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Abstract

Rapid detection and identification of microorganisms is a challenging and important aspect in a wide range offields, from medical to industrial, affecting human lives. Unfortunately, classical methods of microorganism identification are based on time-consuming and labor-intensive approaches. Screening techniques require the rapid and cheap grouping of bacterial isolates; however, modern bioanalytics demand comprehensive bacterial studies at a molecular level. Modern approaches for the rapid identification of bacteria use molecular techniques, such as 16S ribosomal RNA gene sequencing based on polymerase chain reaction or electromigration, especially capillary zone electrophoresis and capillary isoelectric focusing. However, there are still several challenges with the analysis of microbial complexes using electromigration technology, such as uncontrolled aggregation and/or adhesion to the capillary surface. Thus, an approach using capillary electrophoresis of microbial aggregates with UV and matrix-assisted laser desorption ionization time-of-flight MS detection is presented.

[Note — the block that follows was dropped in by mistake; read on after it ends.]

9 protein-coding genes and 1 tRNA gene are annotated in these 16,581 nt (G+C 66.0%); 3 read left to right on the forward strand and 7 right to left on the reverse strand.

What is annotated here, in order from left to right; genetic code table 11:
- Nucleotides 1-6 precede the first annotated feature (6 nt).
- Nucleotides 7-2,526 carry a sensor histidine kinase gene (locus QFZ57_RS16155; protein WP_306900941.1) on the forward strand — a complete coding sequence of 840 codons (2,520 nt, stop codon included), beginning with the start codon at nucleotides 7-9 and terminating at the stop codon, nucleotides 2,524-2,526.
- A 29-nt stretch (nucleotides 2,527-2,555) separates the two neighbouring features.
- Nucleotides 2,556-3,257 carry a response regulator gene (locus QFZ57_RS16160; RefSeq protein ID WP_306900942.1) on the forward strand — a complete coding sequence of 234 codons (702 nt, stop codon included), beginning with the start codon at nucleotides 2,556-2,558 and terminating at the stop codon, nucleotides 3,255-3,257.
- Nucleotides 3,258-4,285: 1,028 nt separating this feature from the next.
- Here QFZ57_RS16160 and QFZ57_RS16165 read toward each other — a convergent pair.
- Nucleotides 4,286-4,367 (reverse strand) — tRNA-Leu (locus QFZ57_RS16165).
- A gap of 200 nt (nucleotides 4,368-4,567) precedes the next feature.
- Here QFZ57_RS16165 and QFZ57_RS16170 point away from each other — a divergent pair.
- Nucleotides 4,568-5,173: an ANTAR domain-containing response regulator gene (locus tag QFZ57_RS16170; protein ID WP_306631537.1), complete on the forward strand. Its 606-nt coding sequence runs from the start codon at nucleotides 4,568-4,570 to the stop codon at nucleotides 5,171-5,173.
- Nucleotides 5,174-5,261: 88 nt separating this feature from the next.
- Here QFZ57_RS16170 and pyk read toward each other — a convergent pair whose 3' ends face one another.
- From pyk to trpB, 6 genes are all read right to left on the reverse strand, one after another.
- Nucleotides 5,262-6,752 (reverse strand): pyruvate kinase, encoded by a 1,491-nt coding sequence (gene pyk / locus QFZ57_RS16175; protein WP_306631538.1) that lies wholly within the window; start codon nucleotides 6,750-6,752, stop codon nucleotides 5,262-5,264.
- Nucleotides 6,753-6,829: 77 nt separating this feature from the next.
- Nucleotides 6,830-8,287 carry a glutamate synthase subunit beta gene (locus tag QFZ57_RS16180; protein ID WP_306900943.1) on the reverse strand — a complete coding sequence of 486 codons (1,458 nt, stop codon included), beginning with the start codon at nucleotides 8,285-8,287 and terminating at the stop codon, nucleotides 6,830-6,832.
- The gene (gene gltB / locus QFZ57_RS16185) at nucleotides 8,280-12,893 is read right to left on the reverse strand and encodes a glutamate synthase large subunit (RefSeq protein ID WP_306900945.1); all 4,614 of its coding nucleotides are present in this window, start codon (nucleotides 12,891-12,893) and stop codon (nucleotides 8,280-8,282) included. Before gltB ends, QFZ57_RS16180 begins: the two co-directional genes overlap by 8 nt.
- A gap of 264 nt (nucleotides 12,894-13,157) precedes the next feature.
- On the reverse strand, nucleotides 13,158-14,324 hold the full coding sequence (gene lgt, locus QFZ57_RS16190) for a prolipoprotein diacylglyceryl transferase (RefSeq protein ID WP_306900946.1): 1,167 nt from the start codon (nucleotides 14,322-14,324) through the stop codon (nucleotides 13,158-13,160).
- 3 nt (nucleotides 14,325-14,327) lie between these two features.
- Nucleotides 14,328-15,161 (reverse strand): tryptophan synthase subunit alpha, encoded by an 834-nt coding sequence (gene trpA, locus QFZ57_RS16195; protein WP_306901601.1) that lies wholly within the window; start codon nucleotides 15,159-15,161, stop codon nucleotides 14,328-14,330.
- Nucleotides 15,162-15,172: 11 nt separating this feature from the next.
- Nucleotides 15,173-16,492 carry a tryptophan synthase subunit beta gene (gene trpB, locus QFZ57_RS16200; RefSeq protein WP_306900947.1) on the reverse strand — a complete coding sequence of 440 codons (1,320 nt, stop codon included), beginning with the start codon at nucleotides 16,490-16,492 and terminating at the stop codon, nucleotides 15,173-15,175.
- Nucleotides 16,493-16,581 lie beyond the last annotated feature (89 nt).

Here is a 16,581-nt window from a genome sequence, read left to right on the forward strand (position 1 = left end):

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... Rapid identification of bacterial and viral infections is a strategic stage in the fight for the patient's life because only a thorough understanding of the source of the disease allows implementation of a proper therapy. Unfortunately, despite their high accuracy, the methods currently used for this purpose (based on molecular biology) are expensive, time-consuming, and can be performed only in well-equipped laboratories with a high biosafety level (BSL 2 or 3) and qualified staff, access to which is limited in many regions of the world [13]. The accurate identification of pathogenic microorganisms is essential for scientists involved in many areas of applied research and industry, from clinical microbiology to food production. ...